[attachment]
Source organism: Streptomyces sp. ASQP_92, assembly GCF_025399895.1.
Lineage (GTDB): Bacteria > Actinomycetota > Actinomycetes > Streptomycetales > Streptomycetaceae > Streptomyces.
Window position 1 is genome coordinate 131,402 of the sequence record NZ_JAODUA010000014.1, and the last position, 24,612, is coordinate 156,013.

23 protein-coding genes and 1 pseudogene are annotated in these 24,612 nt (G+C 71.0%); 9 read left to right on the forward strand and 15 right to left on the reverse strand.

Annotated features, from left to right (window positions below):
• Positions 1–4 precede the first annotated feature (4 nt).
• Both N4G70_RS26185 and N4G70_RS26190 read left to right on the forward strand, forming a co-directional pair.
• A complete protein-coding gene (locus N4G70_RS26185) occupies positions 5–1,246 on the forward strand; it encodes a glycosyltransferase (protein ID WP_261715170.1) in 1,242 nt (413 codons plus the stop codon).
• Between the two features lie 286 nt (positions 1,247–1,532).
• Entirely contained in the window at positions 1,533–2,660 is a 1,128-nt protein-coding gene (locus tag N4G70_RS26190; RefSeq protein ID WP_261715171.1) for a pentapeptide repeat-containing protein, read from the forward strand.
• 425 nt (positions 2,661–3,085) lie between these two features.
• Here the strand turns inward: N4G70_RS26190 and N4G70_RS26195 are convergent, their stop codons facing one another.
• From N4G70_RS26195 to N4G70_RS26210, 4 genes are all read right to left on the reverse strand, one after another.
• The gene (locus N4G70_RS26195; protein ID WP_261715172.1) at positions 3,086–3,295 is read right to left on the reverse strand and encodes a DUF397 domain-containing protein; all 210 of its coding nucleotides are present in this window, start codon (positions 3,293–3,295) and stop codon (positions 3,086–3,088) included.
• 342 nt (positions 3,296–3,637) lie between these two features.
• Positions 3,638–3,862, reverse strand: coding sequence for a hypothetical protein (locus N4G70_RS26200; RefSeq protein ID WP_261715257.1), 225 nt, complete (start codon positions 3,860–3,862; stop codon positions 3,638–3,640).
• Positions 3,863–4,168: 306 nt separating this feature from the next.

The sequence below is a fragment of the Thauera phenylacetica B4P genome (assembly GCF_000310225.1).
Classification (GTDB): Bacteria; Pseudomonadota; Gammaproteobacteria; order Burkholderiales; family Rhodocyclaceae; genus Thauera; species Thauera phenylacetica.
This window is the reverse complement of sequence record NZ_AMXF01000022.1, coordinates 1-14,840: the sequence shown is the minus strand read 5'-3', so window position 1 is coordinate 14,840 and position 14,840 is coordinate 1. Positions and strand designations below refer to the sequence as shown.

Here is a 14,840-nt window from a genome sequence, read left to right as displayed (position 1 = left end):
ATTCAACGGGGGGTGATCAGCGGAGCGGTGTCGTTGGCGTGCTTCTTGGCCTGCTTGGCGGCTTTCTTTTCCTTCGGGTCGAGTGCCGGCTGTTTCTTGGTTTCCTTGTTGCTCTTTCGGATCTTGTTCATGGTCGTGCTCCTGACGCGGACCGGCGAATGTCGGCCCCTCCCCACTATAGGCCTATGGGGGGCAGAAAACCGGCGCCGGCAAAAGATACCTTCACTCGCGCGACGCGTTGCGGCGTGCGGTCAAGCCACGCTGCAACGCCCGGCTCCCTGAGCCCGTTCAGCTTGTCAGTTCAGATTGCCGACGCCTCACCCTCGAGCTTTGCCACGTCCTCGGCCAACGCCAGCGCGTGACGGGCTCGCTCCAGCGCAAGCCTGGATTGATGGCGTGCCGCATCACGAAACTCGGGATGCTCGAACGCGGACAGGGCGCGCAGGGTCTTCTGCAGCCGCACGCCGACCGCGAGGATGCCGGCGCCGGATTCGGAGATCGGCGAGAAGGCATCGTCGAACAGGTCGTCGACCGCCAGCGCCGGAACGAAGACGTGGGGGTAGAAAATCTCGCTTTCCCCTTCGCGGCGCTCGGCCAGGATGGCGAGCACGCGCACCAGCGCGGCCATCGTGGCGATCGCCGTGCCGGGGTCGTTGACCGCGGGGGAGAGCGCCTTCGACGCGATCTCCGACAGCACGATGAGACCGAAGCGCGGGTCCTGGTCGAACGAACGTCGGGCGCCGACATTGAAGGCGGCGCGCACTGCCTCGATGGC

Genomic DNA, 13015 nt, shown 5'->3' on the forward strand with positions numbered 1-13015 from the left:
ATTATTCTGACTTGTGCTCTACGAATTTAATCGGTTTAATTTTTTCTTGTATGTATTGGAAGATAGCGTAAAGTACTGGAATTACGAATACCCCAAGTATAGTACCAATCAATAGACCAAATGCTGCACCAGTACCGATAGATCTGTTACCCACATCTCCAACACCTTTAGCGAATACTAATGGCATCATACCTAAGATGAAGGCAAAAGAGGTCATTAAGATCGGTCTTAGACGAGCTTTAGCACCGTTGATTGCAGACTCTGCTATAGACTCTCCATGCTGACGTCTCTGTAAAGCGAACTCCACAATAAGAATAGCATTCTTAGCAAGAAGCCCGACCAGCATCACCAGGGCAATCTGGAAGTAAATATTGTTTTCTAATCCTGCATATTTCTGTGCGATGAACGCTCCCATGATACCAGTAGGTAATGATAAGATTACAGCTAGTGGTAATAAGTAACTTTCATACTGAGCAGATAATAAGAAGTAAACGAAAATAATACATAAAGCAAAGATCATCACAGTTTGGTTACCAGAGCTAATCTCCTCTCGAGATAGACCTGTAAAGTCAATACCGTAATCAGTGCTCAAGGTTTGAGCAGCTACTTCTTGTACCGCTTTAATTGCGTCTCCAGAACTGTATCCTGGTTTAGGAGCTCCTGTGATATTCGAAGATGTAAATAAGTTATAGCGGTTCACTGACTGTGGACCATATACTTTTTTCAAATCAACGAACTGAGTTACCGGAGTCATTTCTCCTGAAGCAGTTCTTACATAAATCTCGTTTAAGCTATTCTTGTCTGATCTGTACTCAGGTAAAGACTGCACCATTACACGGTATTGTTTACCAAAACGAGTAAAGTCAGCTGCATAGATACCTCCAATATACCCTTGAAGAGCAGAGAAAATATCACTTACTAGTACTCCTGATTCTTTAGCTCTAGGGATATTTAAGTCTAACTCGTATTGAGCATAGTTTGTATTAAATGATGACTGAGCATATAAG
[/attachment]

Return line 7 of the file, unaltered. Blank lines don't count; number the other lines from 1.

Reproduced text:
• Both N4G70_RS26185 and N4G70_RS26190 read left to right on the forward strand, forming a co-directional pair.